Both Kahn and Kaur are fantastic here, each of them expressing their loneliness with few words—its mostly in their eyes, their sighs, their silence. The change in them, as their penpal-based acquaintanceship/romance develops, is subtle but visceral, and the while of course, no film of this nature is going to wrap things up for us in a neat, pretty bow, when it ended I had a smile on my face, and Zamir and I spent a very happy half hour essentially writing verbal fanfic, as we speculated on what would happen next.

In all, a lovely film, a lovely experience, and lovely company with whom to enjoy it.

And lovely biriyani, too.


Written by: Ritesh Batra
Directed by: Ritesh Batra
Starring: Irrfan Khan, Nimrat Kaur, Nawazuddin Siddiqui, Bharti Achrekar, Nakul Vaid


A MOVIE A DAY #1 – Creation (2009)

For my first film of the year, I turn to one I have been meaning to watch since it came out more than a decade ago – the story of how Charles Darwin came to write his world-changing On the Origin of Species, as told through the medium of Paul Bettany, Benedict Cumberbatch, Jeremy Northam and a host of other British screen luminaries. (Plus, Jennifer Connolly.) It is a rather bleak and certainly very upsetting tale, as Bettany’s Darwin not only faces opposition from religious types who refuse to believe in dinosaurs, let alone evolution (including his own wife, Emma, the kind of devout Christian who condones having her daughter – a bright girl who does believe in dinosaurs – tortured by their local clergyman), but also experiences an ongoing mystery illness, as well as a heart-shattering loss.

And kills a whole lot of pigeons.

The film does not shy away from the darker side of Darwin’s life, opening with a very, almost unashamedly colonial sequence, and showing us a man of science who was, nevertheless, very much a man of his time. And that time was often an unpleasant one, especially when it came to the very questionable medical practices prescribed for assorted illnesses – opium as a pain reliever! Poison for tuberculosis! (Not they knew it was tuberculosis.) Icy cold water as a… well, I’m not even sure what that was supposed to be curing. Also, there was the dominance of of the Christian religion in everyday life, and the subsequent vitriol that Darwin unleashed upon himself with his work, which many believed to be heresy. Love that they also mention Alfred Russel Wallace here: the naturalist who independently came up with his own theory of evolution amidst Darwin’s decades-long research, spelling the whole out in a 20-page paper, and spurring on Darwin to produce the slim tome that is his greatest legacy.

As biopics go, this one is pretty unflinching, but it spends way more time on Darwin’s family life – and his grief- and drug-induced madness – than one might have supposed. (It turns out it is based on a book, Annie’s Box, all about the Darwins’ beloved eldest daughter, which perhaps explains this, but it is still  rather jarring.) I didn’t hate that part, especially since the young actress who plays Annie is very engaging, but it certainly wasn’t what I thought I was signing up for. I was expecting way more about the writing – excuse me, creation – of Darwin’s magnum opus, and way less about his family drama. So little, in fact, was this movie actually about the creation of On the Origin of Species that, in both the prologue and epilogue text, they misnamed the book! (Call me pedantic, but that “On” is very important; how they came to make such an egregious error I cannot even imagine.)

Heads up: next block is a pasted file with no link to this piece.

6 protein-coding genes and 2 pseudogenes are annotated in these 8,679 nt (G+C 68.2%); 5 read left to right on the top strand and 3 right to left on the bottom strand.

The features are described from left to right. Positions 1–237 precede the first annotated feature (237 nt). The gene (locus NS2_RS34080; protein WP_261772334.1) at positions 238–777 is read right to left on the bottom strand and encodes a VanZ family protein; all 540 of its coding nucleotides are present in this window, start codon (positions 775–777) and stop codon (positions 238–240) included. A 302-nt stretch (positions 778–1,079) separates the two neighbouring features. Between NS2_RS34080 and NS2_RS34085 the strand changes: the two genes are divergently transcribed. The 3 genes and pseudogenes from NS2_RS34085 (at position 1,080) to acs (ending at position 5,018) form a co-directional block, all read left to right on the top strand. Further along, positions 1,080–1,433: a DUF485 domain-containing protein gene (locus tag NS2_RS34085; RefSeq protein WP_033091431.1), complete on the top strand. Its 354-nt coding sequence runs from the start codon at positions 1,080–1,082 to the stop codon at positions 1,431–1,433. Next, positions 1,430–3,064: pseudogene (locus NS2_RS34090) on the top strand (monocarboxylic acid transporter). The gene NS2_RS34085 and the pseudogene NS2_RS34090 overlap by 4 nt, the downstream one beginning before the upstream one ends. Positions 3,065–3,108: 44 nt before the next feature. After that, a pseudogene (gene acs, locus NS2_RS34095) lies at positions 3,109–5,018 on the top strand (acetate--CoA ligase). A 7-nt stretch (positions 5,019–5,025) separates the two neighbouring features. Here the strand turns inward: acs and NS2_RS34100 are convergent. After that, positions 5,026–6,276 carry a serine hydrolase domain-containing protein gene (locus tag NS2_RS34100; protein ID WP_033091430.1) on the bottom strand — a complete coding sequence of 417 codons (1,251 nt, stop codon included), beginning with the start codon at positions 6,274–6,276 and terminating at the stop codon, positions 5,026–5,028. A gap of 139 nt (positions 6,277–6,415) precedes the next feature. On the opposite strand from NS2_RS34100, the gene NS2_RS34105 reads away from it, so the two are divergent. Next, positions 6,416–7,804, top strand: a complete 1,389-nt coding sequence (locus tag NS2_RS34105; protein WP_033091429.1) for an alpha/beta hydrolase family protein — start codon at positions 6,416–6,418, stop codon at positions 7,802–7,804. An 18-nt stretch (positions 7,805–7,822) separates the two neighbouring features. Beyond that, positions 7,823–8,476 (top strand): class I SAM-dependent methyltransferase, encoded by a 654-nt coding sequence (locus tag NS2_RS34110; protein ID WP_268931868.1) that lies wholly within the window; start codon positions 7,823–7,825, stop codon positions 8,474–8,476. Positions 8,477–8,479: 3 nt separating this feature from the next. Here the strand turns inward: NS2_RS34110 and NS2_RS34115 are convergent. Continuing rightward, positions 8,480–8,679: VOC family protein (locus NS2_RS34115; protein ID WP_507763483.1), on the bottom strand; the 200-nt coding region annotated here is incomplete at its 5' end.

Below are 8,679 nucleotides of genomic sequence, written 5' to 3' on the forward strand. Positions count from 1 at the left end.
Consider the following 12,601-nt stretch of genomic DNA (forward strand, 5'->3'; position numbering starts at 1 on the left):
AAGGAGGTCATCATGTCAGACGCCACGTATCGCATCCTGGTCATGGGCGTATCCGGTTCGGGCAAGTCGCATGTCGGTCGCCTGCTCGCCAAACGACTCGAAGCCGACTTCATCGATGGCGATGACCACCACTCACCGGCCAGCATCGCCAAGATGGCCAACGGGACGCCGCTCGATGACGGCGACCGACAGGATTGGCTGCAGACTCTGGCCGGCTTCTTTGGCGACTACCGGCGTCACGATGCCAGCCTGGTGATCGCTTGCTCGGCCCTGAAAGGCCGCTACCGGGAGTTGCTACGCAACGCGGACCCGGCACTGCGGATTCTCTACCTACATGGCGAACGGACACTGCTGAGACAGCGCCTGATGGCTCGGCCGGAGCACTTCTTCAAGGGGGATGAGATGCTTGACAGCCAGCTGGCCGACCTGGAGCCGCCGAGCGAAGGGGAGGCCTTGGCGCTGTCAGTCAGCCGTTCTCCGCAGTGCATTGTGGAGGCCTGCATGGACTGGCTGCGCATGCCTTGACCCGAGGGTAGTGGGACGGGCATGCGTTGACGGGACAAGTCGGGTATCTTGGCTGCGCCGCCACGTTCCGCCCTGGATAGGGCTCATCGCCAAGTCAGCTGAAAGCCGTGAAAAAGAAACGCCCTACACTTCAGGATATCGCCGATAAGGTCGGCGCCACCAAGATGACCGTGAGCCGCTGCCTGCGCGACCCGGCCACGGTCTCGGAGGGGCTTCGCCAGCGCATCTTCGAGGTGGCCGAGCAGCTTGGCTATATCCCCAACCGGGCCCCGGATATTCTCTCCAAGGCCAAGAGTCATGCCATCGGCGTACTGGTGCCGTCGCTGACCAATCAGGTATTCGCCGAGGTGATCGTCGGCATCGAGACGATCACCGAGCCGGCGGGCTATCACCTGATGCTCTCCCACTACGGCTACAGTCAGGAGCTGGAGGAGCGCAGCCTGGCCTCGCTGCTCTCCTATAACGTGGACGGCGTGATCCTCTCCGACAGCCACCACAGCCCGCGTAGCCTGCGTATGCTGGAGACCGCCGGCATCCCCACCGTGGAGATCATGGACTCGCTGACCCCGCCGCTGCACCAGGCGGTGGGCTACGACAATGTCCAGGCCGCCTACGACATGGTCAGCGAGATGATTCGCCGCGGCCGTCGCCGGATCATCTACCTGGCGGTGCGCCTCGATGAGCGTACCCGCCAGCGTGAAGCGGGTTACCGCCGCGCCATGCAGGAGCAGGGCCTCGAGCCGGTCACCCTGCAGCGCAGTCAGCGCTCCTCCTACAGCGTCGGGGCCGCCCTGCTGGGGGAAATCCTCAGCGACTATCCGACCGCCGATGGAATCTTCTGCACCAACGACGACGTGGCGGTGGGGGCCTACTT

Incidentally, I wondered why Jennifer Connolly was in this very English movie, only to discover that she and Paul Bettany have been married since 2003. Who knew? And it must be said, she makes a very convincing wife of Paul Bettany – not to mention a very convincing woman of faith, and a very convincing English wife and mother of the Victorian era. She is really very good here—as is everyone, as one would expect from such an accomplished cast. And the production is generally very well done, from the costuming to the cinematography to some very picturesque locations.

It’s a pity, then, that the overall experience of the film does not equal the sum of its parts. But I did learn a lot about Charles Darwin that I didn’t know before, so I can’t be sorry that I watched it. If nothing else, I feel like I now have a more thorough understanding of his theory of natural selection than I previously had gleaned from reading the actual book about it.

But hey, unlike this movie, at least I know its correct title.


Adapted from the novel Annie’s Box by Randal Keynes
Written by: John Collee
Directed by: Jon Amiel
Starring: Paul Bettany, Jennifer Connelly, Benedict Cumberbatch, Toby Jones, Jeremy Northam